'You have just come home from Paris,' said I.。， At the appointed time, my three visitors arrived together. Mr. Micawber with more shirt-collar than usual, and a new ribbon to his eye-glass; Mrs. Micawber with her cap in a whitey-brown paper parcel; Traddles carrying the parcel, and supporting Mrs. Micawber on his arm. They were all delighted with my residence. When I conducted Mrs. Micawber to my dressing-table, and she saw the scale on which it was prepared for her, she was in such raptures, that she called Mr. Micawber to come in and look.
。， He was mortally jealous of me, and persisted in barking at me. She took him up in her arms - oh my goodness! - and caressed him, but he persisted upon barking still. He wouldn't let me touch him, when I tried; and then she beat him. It increased my sufferings greatly to see the pats she gave him for punishment on the bridge of his blunt nose, while he winked his eyes, and licked her hand, and still growled within himself like a little double-bass. At length he was quiet - well he might be with her dimpled chin upon his head! - and we walked away to look at a greenhouse.
I don't think I was much astonished. To the best of my judgement, no capacity of astonishment was left in me. There was nothing worth mentioning in the material world, but Dora Spenlow, to be astonished about. I said, 'How do you do, Miss Murdstone? I hope you are well.' She answered, 'Very well.' I said, 'How is Mr. Murdstone?' She replied, 'My brother is robust, I am obliged to you.'。，
Supper was comfortably served and hot, though my aunt's rooms were very high up - whether that she might have more stone stairs for her money, or might be nearer to the door in the roof, I don't know - and consisted of a roast fowl, a steak, and some vegetables, to all of which I did ample justice, and which were all excellent. But my aunt had her own ideas concerning London provision, and ate but little.。，
'Trot! My dear Trot!' cried my aunt, in a terrified whisper, and pressing my arm. 'I don't know what I am to do.'。， 'Certainly not,' returned my aunt. 'It would be no pleasure to a London tradesman to sell anything which was what he pretended it was.'
。， I was going out at my door on the morning after that deplorable day of headache, sickness, and repentance, with an odd confusion in my mind relative to the date of my dinner-party, as if a body of Titans had taken an enormous lever and pushed the day before yesterday some months back, when I saw a ticket-porter coming upstairs, with a letter in his hand. He was taking his time about his errand, then; but when he saw me on the top of the staircase, looking at him over the banisters, he swung into a trot, and came up panting as if he had run himself into a state of exhaustion.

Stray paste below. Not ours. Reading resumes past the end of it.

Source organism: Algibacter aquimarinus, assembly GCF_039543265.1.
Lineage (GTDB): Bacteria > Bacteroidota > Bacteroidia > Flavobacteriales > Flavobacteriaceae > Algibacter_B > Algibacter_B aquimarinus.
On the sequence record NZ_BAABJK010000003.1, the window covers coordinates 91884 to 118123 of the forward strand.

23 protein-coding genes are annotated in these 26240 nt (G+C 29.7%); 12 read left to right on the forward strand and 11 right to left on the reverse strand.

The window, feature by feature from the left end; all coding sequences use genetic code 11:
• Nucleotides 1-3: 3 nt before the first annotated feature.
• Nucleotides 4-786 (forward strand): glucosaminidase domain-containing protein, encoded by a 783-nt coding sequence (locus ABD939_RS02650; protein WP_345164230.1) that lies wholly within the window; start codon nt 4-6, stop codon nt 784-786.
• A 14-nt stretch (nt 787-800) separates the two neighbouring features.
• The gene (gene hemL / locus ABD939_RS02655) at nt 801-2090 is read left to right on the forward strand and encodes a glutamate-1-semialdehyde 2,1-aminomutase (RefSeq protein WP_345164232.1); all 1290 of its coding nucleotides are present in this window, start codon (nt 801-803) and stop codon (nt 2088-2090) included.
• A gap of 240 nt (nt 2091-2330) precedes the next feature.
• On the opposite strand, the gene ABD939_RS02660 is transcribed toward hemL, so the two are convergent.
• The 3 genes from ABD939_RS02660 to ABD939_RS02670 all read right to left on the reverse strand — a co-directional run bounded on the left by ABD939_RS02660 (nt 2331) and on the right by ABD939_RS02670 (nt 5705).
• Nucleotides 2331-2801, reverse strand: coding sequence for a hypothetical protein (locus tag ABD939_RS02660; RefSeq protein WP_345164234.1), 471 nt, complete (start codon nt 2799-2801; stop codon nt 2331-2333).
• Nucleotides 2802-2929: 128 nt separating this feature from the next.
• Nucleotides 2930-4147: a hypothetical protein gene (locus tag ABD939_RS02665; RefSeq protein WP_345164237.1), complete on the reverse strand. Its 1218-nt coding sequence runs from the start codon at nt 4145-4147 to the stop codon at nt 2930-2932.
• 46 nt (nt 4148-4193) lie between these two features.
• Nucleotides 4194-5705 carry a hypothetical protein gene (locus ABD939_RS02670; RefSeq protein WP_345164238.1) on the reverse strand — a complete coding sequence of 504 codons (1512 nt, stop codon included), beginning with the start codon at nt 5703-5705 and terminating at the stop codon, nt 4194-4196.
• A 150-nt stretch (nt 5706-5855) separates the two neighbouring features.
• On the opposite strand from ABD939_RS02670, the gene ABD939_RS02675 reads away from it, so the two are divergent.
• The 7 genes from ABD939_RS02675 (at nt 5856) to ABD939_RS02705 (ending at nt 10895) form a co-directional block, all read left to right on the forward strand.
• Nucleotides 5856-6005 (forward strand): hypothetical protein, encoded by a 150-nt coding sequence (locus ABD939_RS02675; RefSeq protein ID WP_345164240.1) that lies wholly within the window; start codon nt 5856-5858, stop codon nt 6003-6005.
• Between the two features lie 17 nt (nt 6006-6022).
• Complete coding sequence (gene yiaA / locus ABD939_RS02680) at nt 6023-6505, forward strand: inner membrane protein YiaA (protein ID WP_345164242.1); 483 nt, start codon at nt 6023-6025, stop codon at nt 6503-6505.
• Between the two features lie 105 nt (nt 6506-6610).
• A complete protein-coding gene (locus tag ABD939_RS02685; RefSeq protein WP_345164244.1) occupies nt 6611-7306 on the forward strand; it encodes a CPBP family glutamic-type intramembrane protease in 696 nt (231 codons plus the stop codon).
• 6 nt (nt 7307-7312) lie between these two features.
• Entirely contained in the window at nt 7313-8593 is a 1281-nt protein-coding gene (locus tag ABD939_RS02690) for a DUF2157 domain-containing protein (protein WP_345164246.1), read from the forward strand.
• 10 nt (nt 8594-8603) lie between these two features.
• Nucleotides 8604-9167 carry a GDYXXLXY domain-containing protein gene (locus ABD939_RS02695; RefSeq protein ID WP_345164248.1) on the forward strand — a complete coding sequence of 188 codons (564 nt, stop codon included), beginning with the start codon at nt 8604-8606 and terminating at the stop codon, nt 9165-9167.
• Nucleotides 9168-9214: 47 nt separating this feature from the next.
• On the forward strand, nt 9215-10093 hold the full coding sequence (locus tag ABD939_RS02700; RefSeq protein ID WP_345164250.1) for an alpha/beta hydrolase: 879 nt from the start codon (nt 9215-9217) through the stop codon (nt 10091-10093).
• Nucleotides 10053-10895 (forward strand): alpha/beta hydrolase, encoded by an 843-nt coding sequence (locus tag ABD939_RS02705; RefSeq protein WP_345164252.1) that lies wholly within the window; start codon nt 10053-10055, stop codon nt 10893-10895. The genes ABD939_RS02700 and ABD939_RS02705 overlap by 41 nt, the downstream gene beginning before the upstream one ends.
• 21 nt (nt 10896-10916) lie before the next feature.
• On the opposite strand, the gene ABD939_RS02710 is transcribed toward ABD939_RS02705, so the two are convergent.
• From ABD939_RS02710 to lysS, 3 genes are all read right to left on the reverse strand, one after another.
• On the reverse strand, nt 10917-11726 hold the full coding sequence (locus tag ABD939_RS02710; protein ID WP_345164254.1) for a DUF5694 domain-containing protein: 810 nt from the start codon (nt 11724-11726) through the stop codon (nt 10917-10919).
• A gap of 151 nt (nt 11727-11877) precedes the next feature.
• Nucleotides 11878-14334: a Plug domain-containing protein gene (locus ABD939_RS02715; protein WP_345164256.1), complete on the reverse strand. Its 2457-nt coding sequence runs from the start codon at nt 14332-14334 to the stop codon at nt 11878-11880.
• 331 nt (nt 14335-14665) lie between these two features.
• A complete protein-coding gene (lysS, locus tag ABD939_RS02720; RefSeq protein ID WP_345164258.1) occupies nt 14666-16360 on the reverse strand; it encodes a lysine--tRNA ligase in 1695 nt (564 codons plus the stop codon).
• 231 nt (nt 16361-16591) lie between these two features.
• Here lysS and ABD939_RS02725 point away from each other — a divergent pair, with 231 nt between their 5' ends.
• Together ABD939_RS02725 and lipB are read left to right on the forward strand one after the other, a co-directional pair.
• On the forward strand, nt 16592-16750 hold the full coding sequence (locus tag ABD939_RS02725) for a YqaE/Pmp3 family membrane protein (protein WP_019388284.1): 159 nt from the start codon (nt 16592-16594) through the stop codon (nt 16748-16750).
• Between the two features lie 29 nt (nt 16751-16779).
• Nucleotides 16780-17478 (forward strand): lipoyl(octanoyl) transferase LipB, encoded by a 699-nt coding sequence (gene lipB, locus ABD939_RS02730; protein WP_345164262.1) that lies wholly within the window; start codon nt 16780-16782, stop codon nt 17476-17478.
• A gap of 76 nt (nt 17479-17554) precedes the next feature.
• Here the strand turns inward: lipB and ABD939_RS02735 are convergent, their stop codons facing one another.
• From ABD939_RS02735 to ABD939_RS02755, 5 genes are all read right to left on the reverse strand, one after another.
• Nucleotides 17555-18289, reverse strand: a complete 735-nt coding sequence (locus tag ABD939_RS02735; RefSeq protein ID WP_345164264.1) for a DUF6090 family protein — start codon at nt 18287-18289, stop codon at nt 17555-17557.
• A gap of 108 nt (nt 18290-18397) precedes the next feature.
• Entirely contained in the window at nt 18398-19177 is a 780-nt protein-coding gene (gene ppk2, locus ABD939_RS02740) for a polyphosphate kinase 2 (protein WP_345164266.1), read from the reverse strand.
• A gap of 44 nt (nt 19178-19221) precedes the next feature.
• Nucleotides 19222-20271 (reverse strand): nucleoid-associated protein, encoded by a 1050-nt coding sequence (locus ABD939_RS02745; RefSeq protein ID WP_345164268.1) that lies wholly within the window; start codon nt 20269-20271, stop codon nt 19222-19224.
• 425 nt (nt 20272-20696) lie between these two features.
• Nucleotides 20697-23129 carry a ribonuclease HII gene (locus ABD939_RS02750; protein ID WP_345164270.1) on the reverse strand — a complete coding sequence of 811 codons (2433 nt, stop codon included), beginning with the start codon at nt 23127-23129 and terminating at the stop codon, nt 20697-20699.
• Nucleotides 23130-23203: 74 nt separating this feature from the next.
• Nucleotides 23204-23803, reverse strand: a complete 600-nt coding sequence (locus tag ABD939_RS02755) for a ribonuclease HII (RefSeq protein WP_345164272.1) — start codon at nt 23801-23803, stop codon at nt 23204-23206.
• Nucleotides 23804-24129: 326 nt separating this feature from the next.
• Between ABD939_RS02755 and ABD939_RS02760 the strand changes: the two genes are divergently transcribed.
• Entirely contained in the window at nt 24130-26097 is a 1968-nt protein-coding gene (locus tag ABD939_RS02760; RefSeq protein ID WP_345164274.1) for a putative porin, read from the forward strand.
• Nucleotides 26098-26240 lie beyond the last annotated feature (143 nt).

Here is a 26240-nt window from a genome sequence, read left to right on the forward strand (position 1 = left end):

'Amigoarawaysoo?' I repeated.。， The phaeton was a very handsome affair; the horses arched their necks and lifted up their legs as if they knew they belonged to Doctors' Commons. There was a good deal of competition in the Commons on all points of display, and it turned out some very choice equipages then; though I always have considered, and always shall consider, that in my time the great article of competition there was starch: which I think was worn among the proctors to as great an extent as it is in the nature of man to bear.
。， I led him up the dark stairs, to prevent his knocking his head against anything, and really his damp cold hand felt so like a frog in mine, that I was tempted to drop it and run away. Agnes and hospitality prevailed, however, and I conducted him to my fireside. When I lighted my candles, he fell into meek transports with the room that was revealed to him; and when I heated the coffee in an unassuming block-tin vessel in which Mrs. Crupp delighted to prepare it (chiefly, I believe, because it was not intended for the purpose, being a shaving-pot, and because there was a patent invention of great price mouldering away in the pantry), he professed so much emotion, that I could joyfully have scalded him.
， It was a remarkable instance of want of forethought on the part of the ironmonger who had made Mrs. Crupp's kitchen fireplace, that it was capable of cooking nothing but chops and mashed potatoes. As to a fish-kittle, Mrs. Crupp said, well! would I only come and look at the range? She couldn't say fairer than that. Would I come and look at it? As I should not have been much the wiser if I HAD looked at it, I declined, and said, 'Never mind fish.' But Mrs. Crupp said, Don't say that; oysters was in, why not them? So THAT was settled. Mrs. Crupp then said what she would recommend would be this. A pair of hot roast fowls - from the pastry-cook's; a dish of stewed beef, with vegetables from the pastry-cook's; two little corner things, as a raised pie and a dish of kidneys - from the pastrycook's; a tart, and (if I liked) a shape of jelly from the pastrycook's. This, Mrs. Crupp said, would leave her at full liberty to concentrate her mind on the potatoes, and to serve up the cheese and celery as she could wish to see it done.。， Miss Murdstone shut her eyes again, and bent her head. Then, just touching the back of my hand with the tips of her cold, stiff fingers, she walked away, arranging the little fetters on her wrists and round her neck; which seemed to be the same set, in exactly the same state, as when I had seen her last. These reminded me, in reference to Miss Murdstone's nature, of the